A Jacobite in Exile, Clemency for Pitcalnie’s son


icon Back to all articles

Two letters between Colquhoun Grant (pictured) and Lady Pitcalnie, which were written in 1757, concerning the possibility of raising a Company of soldiers in return for a pardon for the exiled Jacobite Malcolm Ross.

15th January 1757,
Anent a Company for Mr Ross Pitcalnie son.
With a scroll of my answer enclosed.

 

Dear Madam,

 

Since the late promotion in the army of the Master of Lovat & several others, who had been unfortunately engaged on the losing side in the 1745s; it has occurred to me that some motion might be made for Pitcalny’s unfortunate son at this time. If a proper person could be found to present a memorial for him to his Grace the Duke of Argyle and to represent matters truly as they were, I do think he might get a pardon & a Company to go on his Majesty’s Service to America. If you & Pitcalny approve of it, do you write a letter to Sir Alex Grant, and I will endeavour to get a proper memorial down here to be presented by him to the Duke of Argyll, in case it shall be judged proper and advisable by Pitcalnie’s friends here, with whom I intend to mention it very seriously. Do you think this young Gentleman would hesitate to go if the way was clear? I think he would raise his Company as soon as any of them. This would be a thorn in Lockhart & Pitkery’s side I do assure you. There is no time to be lost in the affair. You see Col. Lockhart’s Does is making a sputter about our authority to present the Bill of Suspension for the tenants. I think this is vain & can answer no purpose. If anybody is any in you must stand at the Barr. What Lord or Lawyer will challenge you. To avoid all disputes, the tenants may employ Mr Gair to write me that subject.

 

I ever am Dr. Madam
Yours most faithfully
Colquhoun Grant                                                                                                                                               Edinburgh 15th Jan. 1757

 

Naomi’s Reply
Clemency for Pitcalnie’s son

Dear Sir,

The proposal made in yours on the 15th would give me real joy if it was possible to bring it about. You know Mr Fraser Governor declared that the Master engaged in that affair to please his father against his own inclination. Now this can’t be said for our friend who was an officer in the King’s Service a most unlucky circumstance and what I fear won’t be easily got over but if our friends and you think that notwithstanding the difference betwixt the Master of Lovat’s case & his there is a probability of success without any danger thou it should ?? there simply be no time lost in trying it. There is rather too much lost already as we hear all the officers are named for the new Regiments and what should be a little grating to the Ross’s & them the difference betwixt even the days of Dave Bodindonish & the present times, that only the Rosses are overlooked thou they have made as good as an appearance formerly as most of their neighbours.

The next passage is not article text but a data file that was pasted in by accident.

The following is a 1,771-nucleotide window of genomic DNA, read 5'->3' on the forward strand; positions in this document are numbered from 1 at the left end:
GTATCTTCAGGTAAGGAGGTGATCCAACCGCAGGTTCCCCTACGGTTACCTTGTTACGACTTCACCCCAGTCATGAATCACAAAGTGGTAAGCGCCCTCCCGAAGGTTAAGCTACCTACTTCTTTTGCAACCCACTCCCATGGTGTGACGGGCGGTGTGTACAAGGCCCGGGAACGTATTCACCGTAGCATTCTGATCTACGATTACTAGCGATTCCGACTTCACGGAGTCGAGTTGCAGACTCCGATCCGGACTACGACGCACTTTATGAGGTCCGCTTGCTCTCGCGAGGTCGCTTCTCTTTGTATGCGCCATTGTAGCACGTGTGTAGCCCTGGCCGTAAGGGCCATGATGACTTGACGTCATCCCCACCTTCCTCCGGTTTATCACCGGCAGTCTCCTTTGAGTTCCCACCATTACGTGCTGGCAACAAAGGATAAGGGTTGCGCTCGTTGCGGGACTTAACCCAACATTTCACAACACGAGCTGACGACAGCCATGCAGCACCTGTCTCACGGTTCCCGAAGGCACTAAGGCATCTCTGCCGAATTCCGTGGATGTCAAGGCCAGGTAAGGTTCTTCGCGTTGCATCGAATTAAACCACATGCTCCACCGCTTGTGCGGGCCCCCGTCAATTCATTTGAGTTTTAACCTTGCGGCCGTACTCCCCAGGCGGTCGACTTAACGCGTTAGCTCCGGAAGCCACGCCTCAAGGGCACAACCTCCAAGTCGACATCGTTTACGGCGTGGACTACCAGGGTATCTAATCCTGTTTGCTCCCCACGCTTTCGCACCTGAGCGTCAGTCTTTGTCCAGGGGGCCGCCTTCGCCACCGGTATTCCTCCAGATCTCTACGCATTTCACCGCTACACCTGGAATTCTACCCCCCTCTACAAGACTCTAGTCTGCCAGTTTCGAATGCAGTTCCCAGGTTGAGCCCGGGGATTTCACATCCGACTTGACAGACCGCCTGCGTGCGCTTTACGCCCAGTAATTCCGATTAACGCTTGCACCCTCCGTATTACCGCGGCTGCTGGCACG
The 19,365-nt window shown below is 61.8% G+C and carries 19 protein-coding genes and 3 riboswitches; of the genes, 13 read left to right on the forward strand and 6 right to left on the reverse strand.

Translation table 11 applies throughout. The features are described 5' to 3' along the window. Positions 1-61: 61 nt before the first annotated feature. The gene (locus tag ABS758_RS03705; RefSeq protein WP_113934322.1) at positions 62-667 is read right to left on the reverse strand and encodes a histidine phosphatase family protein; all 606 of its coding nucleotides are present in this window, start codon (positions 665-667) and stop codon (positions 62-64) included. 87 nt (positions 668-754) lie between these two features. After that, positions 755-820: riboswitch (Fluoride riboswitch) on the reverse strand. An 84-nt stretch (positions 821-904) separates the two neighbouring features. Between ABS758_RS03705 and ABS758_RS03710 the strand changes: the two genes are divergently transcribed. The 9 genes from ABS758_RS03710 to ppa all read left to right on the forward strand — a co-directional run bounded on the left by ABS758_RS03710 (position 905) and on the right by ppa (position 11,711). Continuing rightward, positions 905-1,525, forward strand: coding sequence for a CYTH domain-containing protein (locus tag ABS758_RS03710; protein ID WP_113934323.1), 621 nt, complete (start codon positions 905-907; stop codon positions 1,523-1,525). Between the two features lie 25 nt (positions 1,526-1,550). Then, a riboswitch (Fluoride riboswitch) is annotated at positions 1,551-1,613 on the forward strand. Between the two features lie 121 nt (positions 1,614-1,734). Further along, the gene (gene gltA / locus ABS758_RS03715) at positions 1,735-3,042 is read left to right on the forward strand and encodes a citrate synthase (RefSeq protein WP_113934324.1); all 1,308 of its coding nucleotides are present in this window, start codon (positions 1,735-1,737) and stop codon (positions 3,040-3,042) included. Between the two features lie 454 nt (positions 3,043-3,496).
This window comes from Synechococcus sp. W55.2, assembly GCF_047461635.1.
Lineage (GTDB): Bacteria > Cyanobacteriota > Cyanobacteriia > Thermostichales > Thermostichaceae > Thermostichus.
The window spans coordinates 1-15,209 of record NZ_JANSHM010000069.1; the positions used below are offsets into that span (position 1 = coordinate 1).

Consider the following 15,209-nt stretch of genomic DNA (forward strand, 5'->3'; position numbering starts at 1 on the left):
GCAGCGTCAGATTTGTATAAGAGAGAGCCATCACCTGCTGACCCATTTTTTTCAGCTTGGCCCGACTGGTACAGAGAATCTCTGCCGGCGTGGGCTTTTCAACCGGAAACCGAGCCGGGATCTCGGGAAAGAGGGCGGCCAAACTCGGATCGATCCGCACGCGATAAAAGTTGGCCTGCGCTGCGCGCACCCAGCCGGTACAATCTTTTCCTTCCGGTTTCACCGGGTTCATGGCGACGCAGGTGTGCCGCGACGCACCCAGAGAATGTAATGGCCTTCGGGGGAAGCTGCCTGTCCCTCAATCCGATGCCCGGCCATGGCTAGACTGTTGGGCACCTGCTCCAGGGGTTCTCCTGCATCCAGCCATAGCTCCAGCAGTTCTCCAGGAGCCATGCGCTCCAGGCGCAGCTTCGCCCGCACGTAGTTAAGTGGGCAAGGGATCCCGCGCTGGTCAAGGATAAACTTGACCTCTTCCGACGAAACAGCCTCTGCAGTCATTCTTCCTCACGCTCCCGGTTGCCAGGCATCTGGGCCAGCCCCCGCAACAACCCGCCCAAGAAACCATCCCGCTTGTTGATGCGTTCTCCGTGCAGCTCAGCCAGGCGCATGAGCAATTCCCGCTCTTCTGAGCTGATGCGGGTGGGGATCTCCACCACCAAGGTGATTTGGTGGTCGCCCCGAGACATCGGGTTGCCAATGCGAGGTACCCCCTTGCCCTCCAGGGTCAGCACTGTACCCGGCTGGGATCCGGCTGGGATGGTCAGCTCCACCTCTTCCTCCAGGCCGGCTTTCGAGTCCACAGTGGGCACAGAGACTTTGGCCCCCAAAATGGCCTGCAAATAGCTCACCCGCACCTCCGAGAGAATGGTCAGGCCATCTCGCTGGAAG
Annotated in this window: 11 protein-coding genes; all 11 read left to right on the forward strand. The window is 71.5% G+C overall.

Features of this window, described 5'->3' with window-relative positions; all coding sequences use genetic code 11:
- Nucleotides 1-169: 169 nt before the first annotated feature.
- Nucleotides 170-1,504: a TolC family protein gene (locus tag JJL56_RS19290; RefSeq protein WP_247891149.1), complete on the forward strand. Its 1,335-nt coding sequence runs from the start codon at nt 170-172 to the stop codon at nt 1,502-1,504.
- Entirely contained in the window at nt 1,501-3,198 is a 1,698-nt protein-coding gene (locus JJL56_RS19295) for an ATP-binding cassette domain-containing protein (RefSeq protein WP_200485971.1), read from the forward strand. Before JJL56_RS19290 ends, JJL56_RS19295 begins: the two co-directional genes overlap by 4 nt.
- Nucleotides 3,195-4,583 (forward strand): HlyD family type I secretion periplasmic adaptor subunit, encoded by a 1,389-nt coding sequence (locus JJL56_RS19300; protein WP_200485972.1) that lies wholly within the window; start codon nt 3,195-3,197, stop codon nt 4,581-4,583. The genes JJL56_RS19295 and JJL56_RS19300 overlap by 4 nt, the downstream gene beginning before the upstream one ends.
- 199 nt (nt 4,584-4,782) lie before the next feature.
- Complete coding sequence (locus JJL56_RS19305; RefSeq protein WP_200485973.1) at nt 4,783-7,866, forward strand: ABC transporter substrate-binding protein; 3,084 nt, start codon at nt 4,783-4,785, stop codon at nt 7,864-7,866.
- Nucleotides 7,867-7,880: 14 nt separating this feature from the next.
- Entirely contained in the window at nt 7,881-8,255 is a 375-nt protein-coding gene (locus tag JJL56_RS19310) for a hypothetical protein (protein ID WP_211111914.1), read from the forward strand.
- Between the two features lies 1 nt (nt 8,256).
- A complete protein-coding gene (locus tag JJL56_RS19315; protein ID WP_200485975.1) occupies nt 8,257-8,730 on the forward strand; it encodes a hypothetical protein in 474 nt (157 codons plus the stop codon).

As you know perfectly how our poor and unthinking youth I may say rather a boy was ??? from his duty it is necessary to treat that subject only to wish it may be so represented as to move the compassion of the great and sure it will be a meritorious thing and an action worthy the Duke of Argyle to bring it about and sure I am if my worthy and most excellent friend Sir Alex Grant can do any service in this great affair he will most favourably do it, to my certain knowledge he delights to do good and where can a more interesting subject be found than the raising of an ancient family out of the dust by restoring a Young Gentleman to his family & friends who by his conducts and misbehaviours will I am persuaded show that the principle thing was not imposed upon by those worthy who will solicit his Majesties Clemency on behalf of Mr Ross who knows adversity which should teach him to make a right use of Prosperity. If I could leave the District then I would go to London to solicit for the son thou I am a stepmother and has a promising son of my own I would value a good action more than the Estate of Balnagown and the Earldom of Ross into the bargain but I have not time to moralise and you have less time to read long letters, therefore, I shall only add- (Scroll ends here)